Fat Tails and Unknown Unknowns

The Pulau Bukom refinery fire is finally out and fortunately with no loss of life. For Shell though, their biggest refinery is out of action, possibly for an extended period. Still a good outcome when one considers the fifteen lives lost and over 100 injuries in the BP oil refinery fire at Texas Cityin the US in 2005.

If the explosion and fire had occurred onJurongIsland, home to nearly three times the refining capacity of Bukom as well as a host of other downstream chemical plants feeding off the refineries, the results could have been catastrophic. Much closer toSingapore  a catastrophe there could have resulted in serious loss of life particularly if fires or exploding debris had hit the mainland. Nothing is known about the causes of the Bukom explosion. In Texas the explosion was caused by the failure of indicators to detect leaking hydrocarbons which were then ignited by a diesel engine that was left running in contravention of regulations. Here the initial indications are that the explosion started in the pump room and then spread.

It is good that the government has announced so quickly that there is to be an inquiry into the causes of the fire though less explicable is the decision to have the inquiry conducted by the Ministry of Manpower (MOM) alone. Surely the National Environment Agency (NEA) should be involved as well. Even more alarming is the fact that the Workplace Safety and Health Commission, which will be investigating the fire, is chaired by none other than the Chairman of Shell. It would be hard to think of a more obvious conflict of interest! At the very least he should recuse himself and step down while the inquiry is in progress.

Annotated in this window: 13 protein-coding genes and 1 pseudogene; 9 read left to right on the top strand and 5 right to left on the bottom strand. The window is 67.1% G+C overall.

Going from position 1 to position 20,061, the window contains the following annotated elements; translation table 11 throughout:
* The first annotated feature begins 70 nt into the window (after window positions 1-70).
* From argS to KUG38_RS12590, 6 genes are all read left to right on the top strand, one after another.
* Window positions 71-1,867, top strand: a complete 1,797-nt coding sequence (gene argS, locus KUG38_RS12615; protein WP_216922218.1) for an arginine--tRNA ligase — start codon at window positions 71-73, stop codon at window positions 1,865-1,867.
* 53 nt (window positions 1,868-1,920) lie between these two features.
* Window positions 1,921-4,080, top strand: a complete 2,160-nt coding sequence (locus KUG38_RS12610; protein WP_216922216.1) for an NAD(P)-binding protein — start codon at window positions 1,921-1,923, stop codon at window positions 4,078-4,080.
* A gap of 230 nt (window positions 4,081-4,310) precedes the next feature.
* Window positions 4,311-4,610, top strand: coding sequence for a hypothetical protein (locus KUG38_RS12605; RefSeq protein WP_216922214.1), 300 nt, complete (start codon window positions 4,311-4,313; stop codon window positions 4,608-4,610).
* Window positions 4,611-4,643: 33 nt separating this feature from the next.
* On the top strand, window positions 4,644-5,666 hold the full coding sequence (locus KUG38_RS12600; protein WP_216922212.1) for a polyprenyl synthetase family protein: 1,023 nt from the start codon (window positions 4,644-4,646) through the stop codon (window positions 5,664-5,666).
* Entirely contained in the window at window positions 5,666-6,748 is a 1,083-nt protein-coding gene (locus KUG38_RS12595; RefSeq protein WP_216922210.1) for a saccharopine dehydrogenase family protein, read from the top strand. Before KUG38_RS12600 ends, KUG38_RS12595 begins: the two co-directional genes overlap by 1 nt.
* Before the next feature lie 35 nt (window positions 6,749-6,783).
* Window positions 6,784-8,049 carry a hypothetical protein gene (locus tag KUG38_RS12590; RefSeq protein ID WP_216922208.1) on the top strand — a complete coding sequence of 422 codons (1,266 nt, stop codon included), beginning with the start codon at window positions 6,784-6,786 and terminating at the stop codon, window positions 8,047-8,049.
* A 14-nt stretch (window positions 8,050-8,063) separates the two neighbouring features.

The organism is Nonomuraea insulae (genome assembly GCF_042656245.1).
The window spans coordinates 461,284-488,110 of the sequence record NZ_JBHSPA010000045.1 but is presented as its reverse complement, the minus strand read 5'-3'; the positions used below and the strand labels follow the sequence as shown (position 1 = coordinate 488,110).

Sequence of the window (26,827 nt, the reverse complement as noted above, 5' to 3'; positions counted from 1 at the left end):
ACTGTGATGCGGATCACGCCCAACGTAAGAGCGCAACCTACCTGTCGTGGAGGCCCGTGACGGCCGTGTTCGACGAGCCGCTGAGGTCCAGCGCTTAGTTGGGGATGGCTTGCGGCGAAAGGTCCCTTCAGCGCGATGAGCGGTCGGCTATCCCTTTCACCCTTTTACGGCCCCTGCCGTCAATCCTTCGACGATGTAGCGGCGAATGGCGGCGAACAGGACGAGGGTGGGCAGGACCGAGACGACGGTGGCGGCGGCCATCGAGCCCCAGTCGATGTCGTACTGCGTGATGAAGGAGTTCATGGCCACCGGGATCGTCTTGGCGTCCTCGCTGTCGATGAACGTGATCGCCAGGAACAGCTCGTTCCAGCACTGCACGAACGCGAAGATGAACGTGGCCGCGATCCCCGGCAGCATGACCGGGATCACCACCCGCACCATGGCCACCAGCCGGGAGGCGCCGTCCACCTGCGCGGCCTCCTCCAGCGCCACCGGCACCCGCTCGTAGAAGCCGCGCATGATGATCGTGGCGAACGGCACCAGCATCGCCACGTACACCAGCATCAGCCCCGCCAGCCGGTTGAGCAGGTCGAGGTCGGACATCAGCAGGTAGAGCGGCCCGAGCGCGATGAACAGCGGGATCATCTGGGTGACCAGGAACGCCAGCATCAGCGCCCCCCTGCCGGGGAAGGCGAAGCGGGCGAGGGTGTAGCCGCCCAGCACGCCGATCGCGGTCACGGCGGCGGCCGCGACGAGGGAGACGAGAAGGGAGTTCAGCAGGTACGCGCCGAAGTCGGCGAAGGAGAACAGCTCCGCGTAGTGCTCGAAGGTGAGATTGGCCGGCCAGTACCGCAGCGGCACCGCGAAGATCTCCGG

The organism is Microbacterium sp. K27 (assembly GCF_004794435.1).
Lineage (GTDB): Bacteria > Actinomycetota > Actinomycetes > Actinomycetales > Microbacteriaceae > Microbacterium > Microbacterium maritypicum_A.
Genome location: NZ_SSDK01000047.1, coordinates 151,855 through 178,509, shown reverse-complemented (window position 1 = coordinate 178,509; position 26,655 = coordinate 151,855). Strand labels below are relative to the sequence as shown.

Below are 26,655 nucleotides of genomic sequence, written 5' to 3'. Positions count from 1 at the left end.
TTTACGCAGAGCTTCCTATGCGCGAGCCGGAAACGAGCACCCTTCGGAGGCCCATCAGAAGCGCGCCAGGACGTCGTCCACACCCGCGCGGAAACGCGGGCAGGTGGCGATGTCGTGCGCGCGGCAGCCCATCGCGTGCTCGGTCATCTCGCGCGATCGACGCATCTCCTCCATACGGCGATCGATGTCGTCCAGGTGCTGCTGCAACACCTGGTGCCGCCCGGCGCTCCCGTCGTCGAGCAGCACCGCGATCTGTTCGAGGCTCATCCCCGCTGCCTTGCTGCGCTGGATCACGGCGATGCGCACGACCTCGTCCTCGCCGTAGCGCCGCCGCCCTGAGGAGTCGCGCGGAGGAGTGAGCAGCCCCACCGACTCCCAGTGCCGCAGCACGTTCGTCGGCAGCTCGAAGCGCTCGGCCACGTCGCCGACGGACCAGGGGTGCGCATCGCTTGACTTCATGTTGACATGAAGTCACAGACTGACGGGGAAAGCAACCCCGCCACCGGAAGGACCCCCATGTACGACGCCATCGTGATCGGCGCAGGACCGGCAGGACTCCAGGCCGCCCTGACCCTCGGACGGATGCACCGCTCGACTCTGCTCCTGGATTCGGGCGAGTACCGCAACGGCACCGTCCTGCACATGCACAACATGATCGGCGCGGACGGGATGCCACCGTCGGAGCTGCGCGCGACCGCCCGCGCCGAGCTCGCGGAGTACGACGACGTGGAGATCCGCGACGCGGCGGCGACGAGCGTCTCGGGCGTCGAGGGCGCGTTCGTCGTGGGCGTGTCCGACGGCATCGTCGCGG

Longer term, the government’s practice of appointing industry insiders to regulatory bodies should cease. In the sphere of public transport we have the Public Transport Council which is packed with representatives from the industry itself as well as the government and NTUC (which is of course a shareholder inSBSTransit).  I was not the first to draw attention to this as back in 1999, JBJ in one of his Parliamentary speeches, bemoaned the fact that thePTCwas filled with industry representatives and included hardly any of the public who are the biggest users of public transport.

This cosy relationship has certain discomforting parallels with Japan. In Japanlax regulatory oversight combined with a culture of secrecy and a cosy relationship between regulators and industry was a big contributor to the severity of the Fukushima Daiichi nuclear accident and to the deliberate downplaying of the environmental risks after the accident. However while in Japan the practice of regulators taking subsequent positions with the companies they regulate has been widely assailed at least it does not go as far as Singapore where the industry would appear to be responsible for regulating itself!

All well and good, you might ask, but what has this to do with the “fat tails” of the title? This refers to the hypothesis that random events are normally distributed with 95% of possible events falling within two standard deviations from the mean and 99.7% within three standard deviations. A fat tail means that the likelihood of an extreme event is much higher than would be predicted if events followed a normal distribution. The financial crisis of 2008 was so unanticipated because based on a normal distribution such events should only have occurred once every thousand years or so. Yet in practice they seem to roll around with increasing frequency. In fact hedge funds have been set up to try and take advantage of this discrepancy by buying what they perceive to be cheap out-of-the-money options. Their profit profile then becomes the opposite of most of the other financial players in that they are prepared to tolerate small losses over an extended period with the expectation of huge gains when these seemingly extreme events occur. And this is in fact what happened in 2008 with funds like the Black Swan fund associated with Nicholas Taleb.